Blog Post

Nutrition Research Blog 1

I think the first thing we should look at is how have we come to what we know as the Standard American Diet. If we realize this progression and why we eat this way then maybe it will open our minds a little. I think being somewhat unbiased in our research would be good.

The following is a timeline I found online. It comes from The New York Times Sunday Review.

1815 – Advent of refined sucrose. In 1815, the per capita refined sucrose consumption in England is 15 pounds; by 1970 it will rise to 120 pounds. During the Industrial Revolution, the advent of refined sucrose triggers an increase in consumption for the Netherlands, Sweden, Norway, Denmark and the United States. 

1836 – Foreign plants on the rise in the United States. The Commissioner of Patents begins to distribute foreign seeds and plants to farmers, increasing the number and variety of plants not native to the United States.

1850-1885 – Science of fattening cattle emerges. Before now, virtually all cattle were free range or pasture fed and typically slaughtered at four to five years of age. But by 1885 the science of rapidly fattening cattle in feedlots makes it possible to produce a 1,200 pound steer with “marbled meat” ready for slaughter in only two years.

1850 – Mid-century advancements supersize grain harvests. Advancements like the steam engine, mechanical reaper and railroads allow for larger grain harvests and the transport of grain and cattle, which spawns the practice of feeding grain – mainly corn – to cattle in feedlots.

1862 – Creation of the U.S. Dept. of Agriculture. Abraham Lincoln creates the Agriculture Department. The new department  establishes relationships with consular offices abroad and continues to procure rare and valuable bulbs, seeds, vines and cuttings from foreign sources.

1909 – Industrialization of the oil seed industry. The industrialization and mechanization of the oil seed industry causes a 130% increase in the per capita consumption of salad and cooking oils. a 136% increase in shortening consumption and a 410% increase in margarine consumption by 1990. 

1920-1929 – Cooking tips from the government. The Agricultural Department continues to send scouts around the globe to import viable plants and produces an early radio show called “Aunt Sammy” (as in Uncle Sam’s wife), which dispenses recipes and cooking tips to farm wives. Government-sponsored ads appear reminding novice chefs not to overcook food and leach out all the nutrition, among other tips. Others include “Know Your Onions”, “Meat vs. Cheese” and perhaps more questionable, “Vitamin Donuts”.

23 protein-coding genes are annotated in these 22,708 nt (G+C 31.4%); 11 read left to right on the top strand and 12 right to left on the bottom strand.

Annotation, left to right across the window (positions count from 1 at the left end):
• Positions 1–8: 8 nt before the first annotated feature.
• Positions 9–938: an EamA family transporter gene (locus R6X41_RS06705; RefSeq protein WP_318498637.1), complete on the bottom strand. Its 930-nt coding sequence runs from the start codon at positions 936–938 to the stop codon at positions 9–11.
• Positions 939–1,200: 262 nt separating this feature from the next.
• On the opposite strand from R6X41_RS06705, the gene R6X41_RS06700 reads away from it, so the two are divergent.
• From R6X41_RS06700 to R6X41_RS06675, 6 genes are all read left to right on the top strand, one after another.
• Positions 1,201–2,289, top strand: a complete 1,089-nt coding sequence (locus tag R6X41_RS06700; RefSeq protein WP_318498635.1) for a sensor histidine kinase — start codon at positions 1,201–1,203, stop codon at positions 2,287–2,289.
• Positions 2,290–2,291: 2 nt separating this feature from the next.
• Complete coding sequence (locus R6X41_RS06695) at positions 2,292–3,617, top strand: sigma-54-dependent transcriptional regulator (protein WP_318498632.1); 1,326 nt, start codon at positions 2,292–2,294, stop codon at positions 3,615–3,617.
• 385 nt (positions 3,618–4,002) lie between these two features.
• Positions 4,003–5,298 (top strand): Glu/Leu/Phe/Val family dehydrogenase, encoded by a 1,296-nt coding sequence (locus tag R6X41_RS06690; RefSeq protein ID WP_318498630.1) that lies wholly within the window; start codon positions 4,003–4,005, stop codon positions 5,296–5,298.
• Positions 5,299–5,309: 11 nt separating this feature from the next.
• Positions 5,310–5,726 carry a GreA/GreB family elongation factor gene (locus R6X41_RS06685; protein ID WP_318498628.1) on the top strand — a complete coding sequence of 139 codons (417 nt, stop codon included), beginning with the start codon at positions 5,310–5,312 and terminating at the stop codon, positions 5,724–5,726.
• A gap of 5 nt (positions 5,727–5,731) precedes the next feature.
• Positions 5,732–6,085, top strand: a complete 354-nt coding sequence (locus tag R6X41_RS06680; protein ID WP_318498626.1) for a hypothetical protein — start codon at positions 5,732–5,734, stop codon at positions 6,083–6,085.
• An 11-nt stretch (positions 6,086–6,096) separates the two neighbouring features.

1930-1939 – Changing focus during the Great Depression. During the Great Depression focus changes to getting enough calories.

1943 – Expanding the school lunch program. The War Food Administration expands the federal school lunch program, insuring children are fed during the day.

1950-1959 – Emergence of the modern feedlot. Modern feedlot operations involving as many as 100,000 cattle emerge. Today an obese steer with 30% body fat can be brought to slaughter in fourteen months. Although 99% of all the beef consumed in the United States is now produced from grain fed, feedlot cattle, virtually no beef was produced in this manner as recently as 200 years ago.

1975-1979 – Fructose enrichment technology. The advent of fructose enrichment technology makes it cheaper to manufacture high quantities of high- fructose corn syrup. The introduction of the food processing industry also elevates Western dietary intakes of fructose. And 90% of the salt in the typical diet in the United States comes from manufactured salt that is added to the food supply.

1977-1996 – Consuming meals away from home. The U.S.D.A.’s 1977-1978 nationwide food consumption survey finds that 74% of an adolescents’ daily calories are consumed at home, but by 1996 that number drops to 60%. From 1997-1996, the proportion of food children consume from restaurants and fast food outlets rose from 6.5% to 16.7%. At the same time a powerful junk food marketing industry begins bombarding media outlets with child-friendly advertising, meals containing toys and other gimmicks. Combined with a rise in food prices, fast food becomes an easier option for working families.

2011 – Obesity on the rise. Today, no state has a prevalence of obesity of less than 20%, and 36 states have a prevalence of  25% or more. One-Third of United States adults are obese, 17% of children and adolescents aged 2-19 years old are obese and 26 million adults suffer from diabetes.

This is, of course, only part of the story but I definitely start to draw some conclusions from it. What do you think? Any insight or debate is welcomed (simply click on comments below and share).